Facts about fiber

Do you eat enough fiber? That’s probably not a question you ask yourself, but according to the 2020–2025 Dietary Guidelines for Americans, most Americans meet only half their daily needs.

The fiber formula is 14 grams for every 1,000 calories consumed. For many men, this is 28 to 34 grams of daily fiber, based on 2,000 and 2,400 calories, respectively. Your specific calorie intake can vary depending on your activity levels. But the more calories you consume, the more fiber you need.

However, the average American eats only about 15 to 16 grams of fiber every day. Why is it so hard to get enough daily fiber?

“The simple answer is that many people don’t follow a basic healthy diet,” says Dr. Maryam Farvid, a nutritional epidemiologist at the Harvard T.H. Chan School of Public Health. “High fiber is found in fruits, vegetables, legumes, nuts, seeds, and whole grains. But many people still follow diets that favor low-fiber foods.”

Fiber supplements for constipation, not nutritionOver-the-counter fiber supplements come in capsules, powders that you mix with water, and chewable tablets. Common brands include Benefiber, Metamucil, Citrucel, and Konsyl. Combined with adequate fluid intake, these products can help prevent constipation. But supplements do not provide the valuable micronutrients you get from high-fiber foods.

Digestive aid

Fiber’s main job is to make digestion a smooth transaction. Fiber softens and provides bulk to the stool, which makes it pass more easily through the intestines.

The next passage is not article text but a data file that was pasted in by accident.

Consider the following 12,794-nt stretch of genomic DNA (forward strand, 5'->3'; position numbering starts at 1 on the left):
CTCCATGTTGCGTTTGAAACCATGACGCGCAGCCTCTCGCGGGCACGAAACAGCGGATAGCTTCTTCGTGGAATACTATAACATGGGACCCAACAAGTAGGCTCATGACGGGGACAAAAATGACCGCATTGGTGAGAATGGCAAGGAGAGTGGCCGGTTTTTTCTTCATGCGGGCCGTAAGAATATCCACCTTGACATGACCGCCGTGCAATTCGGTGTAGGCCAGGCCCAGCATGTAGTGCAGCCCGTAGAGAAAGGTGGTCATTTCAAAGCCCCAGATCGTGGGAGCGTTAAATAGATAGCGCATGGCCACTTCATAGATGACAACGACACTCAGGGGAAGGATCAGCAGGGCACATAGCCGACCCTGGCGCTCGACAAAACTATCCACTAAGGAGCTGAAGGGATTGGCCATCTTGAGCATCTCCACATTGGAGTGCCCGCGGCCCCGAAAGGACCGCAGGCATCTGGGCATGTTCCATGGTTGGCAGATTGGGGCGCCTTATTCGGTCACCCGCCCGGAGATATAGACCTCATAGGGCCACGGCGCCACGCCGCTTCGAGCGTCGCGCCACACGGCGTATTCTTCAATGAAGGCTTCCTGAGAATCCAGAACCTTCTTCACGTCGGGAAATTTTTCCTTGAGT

But it has other health benefits, too. A high-fiber diet helps keep body weight under control and lowers LDL (bad) cholesterol levels. Research has found that eating enough fiber is associated with a reduced risk for heart disease, type 2 diabetes, and some cancers. “Since foods high in fiber usually are good sources of other essential vitamins and minerals, it is possible that part of these fiber foods’ effect on health also comes from these other nutrients,” says Dr. Farvid.

There are two different types of fiber: insoluble (which helps you feel full and encourages regular bowel movements) and soluble (which helps lower cholesterol and blood sugar).

But Dr. Farvid says not to focus on getting adequate amounts of each. “It’s tough to track what kinds of fiber you eat daily, not to mention having to add up grams,” she says. “Since most fiber-rich foods contain both types, it’s best to focus on eating a variety of these foods to ensure you get adequate amounts of both kinds.”

Find your fiber foodsHere are some sources of high-fiber foods. You can find a more complete list at the website for the Dietary Guidelines for Americans at /fiber.
FoodServing sizeGrams
GrainsReady-to-eat cereal, high fiber1/2 cup14
Ready-to-eat cereal, shredded wheat1 cup6.2
Popcorn3 cups5.8
Ready-to-eat cereal, bran flakes3/4 cup5.5
Bulgur, cooked1/2 cup4.1
VegetablesArtichoke, cooked1 cup9.6
Navy beans, cooked1/2 cup9.6
Green peas, cooked1 cup8.8
Lentils, cooked1/2 cup7.8